Full length zipper or semi-long? Again it is a matter of convenience versus weight and volume. Are you in to ultralight gear a sleeping bag with half length zipper is to recommend. You lose the ability to ventilate down at the foot but win those vital grams in the weight hunting circus. Most sleeping bags have full length two-way zipper though so actually it isn't such a difficult choice.

Almost all brands currently running with YKK zippers on their sleeping bags. It's superb because it allows you to connect two sleeping bags together. Sweet if you want a little cuddle in the tent or increase the heat. However, there is a catch. The zippers are manufactured in various dimensions and to connect them requires consistent dimensions. A rule (as we have found no exceptions to so far) is that sleeping bag in the same series have the same zipper dimension. For example Haglöfs Zensor or Marmot Wave. Hence it would be wise to choose two bags in the same series if you want to connect them. If not, please get in touch with our customer service and they will help you find two bags that fit together.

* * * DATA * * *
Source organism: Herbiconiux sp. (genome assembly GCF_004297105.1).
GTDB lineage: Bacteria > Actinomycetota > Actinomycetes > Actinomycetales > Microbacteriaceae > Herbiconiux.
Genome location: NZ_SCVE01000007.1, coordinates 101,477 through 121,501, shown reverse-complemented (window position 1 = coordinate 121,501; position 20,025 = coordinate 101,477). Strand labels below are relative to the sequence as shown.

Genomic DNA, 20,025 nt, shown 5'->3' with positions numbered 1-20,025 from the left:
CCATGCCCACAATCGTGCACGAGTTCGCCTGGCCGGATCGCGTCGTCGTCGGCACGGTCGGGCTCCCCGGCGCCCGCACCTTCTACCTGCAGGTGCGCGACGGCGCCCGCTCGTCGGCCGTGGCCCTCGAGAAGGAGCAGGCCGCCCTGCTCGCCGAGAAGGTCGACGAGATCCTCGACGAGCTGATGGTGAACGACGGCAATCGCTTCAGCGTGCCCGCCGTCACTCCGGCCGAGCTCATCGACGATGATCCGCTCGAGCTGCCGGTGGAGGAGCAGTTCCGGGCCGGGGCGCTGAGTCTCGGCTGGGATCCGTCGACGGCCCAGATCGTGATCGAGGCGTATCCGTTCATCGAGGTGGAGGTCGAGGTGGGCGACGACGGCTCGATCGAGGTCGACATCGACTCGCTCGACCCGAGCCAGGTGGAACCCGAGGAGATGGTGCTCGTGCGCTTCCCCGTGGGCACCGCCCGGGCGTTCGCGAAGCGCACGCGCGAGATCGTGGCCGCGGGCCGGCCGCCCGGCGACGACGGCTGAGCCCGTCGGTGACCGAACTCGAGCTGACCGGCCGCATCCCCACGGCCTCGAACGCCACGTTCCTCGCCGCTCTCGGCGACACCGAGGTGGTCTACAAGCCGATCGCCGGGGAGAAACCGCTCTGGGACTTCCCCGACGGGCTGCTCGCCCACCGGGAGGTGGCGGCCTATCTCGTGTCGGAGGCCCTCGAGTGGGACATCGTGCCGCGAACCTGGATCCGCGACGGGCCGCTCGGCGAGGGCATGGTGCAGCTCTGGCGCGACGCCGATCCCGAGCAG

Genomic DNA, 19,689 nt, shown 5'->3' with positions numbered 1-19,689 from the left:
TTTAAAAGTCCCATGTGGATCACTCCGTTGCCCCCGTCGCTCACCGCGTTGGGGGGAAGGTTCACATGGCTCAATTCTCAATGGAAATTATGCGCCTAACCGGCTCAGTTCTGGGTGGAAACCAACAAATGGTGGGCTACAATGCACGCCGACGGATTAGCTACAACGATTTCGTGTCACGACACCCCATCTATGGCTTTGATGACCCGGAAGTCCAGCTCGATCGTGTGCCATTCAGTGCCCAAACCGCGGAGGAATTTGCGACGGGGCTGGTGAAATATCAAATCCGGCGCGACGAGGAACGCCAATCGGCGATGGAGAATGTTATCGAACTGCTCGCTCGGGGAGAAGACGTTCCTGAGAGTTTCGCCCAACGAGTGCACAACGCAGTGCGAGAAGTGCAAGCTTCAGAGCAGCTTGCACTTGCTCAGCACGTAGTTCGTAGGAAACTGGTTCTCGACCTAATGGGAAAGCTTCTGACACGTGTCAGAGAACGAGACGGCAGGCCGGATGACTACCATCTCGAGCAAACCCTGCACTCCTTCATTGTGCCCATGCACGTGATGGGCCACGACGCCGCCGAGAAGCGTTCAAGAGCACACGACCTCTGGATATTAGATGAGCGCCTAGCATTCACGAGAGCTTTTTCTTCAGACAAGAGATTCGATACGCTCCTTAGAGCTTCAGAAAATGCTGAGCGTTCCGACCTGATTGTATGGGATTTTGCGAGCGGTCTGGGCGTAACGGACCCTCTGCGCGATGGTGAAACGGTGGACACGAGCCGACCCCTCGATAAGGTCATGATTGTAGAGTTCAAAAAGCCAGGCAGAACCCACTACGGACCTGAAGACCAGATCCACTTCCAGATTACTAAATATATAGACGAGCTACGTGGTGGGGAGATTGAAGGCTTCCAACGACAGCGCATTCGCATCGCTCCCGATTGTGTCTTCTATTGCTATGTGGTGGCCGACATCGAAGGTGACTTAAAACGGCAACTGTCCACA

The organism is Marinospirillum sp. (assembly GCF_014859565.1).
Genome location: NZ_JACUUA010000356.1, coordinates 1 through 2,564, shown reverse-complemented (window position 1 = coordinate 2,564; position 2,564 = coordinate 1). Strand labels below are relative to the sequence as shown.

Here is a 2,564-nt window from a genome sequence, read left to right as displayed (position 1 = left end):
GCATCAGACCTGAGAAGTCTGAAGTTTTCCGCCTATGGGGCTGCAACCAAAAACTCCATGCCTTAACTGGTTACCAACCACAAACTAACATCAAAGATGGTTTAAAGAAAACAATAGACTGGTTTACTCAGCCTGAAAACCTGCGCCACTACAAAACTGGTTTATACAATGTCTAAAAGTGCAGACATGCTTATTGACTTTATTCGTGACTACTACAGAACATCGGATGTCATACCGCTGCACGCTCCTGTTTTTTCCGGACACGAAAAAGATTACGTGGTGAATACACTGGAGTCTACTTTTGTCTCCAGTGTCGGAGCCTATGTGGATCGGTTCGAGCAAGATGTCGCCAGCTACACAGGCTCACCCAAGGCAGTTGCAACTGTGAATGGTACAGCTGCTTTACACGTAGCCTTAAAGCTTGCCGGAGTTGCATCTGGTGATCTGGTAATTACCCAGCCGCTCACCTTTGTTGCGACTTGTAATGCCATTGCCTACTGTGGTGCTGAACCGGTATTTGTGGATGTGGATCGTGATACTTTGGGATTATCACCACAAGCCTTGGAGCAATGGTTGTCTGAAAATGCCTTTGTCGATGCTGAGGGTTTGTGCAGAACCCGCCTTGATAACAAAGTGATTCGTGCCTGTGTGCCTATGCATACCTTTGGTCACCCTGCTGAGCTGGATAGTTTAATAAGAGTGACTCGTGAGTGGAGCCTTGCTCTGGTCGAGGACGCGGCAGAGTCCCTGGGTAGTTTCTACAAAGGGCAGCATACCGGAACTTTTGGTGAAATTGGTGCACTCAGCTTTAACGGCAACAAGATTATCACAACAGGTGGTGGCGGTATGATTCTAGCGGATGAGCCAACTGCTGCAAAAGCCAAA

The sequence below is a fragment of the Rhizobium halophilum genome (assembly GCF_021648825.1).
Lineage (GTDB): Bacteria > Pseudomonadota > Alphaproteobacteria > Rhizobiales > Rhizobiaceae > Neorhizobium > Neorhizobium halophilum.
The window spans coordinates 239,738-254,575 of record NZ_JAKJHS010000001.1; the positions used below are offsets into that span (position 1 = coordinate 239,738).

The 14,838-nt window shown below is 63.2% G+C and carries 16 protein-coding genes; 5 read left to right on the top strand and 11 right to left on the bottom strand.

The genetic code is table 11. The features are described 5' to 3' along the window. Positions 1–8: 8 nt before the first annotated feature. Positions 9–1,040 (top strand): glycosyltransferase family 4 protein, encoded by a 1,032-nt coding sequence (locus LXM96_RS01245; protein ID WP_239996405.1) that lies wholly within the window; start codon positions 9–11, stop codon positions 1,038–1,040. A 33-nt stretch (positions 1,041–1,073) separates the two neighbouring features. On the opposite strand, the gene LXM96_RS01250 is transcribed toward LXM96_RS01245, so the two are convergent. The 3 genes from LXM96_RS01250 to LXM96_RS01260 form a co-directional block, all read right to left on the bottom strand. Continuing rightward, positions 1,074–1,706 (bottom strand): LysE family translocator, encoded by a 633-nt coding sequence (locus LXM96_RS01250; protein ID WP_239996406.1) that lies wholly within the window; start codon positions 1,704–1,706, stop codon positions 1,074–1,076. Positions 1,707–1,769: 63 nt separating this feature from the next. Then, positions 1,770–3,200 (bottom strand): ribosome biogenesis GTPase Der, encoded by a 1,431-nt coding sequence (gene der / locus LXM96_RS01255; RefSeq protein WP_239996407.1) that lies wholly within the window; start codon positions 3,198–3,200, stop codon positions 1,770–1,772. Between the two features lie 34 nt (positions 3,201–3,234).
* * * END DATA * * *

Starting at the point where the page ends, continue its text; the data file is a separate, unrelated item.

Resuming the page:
With or without a membrane?
Some sleeping bags are equipped with a membrane which is completely waterproof. This bags have their pros and cons. Do you often sleep in a bivouac and under tarp or similar, it might be beneficial with a membrane. It will protect the insulation of your bag from getting wet or damp. In any case from the outside. Due to the membrane, that is heavier than a regular nylon fabric, moisture and steam your body emits during the night will be harder to vent out. Can be fixed by holding the optimal temperature in the bag though.

Another option is to get a "sweat bag" or rather a VBL, vapor barrier liner. A sheet/liner that acts as a moisture barrier and body vapors will be kept inside there overnight. It will get sweaty, but you have a dry bag in the morning. Are you primarily outdoors during spring, summer and autumn and almost exclusively sleeping in tents, a membrane feels less important. It's both heavier and more voluminous. Better to invest in a good tent that keeps moisture out.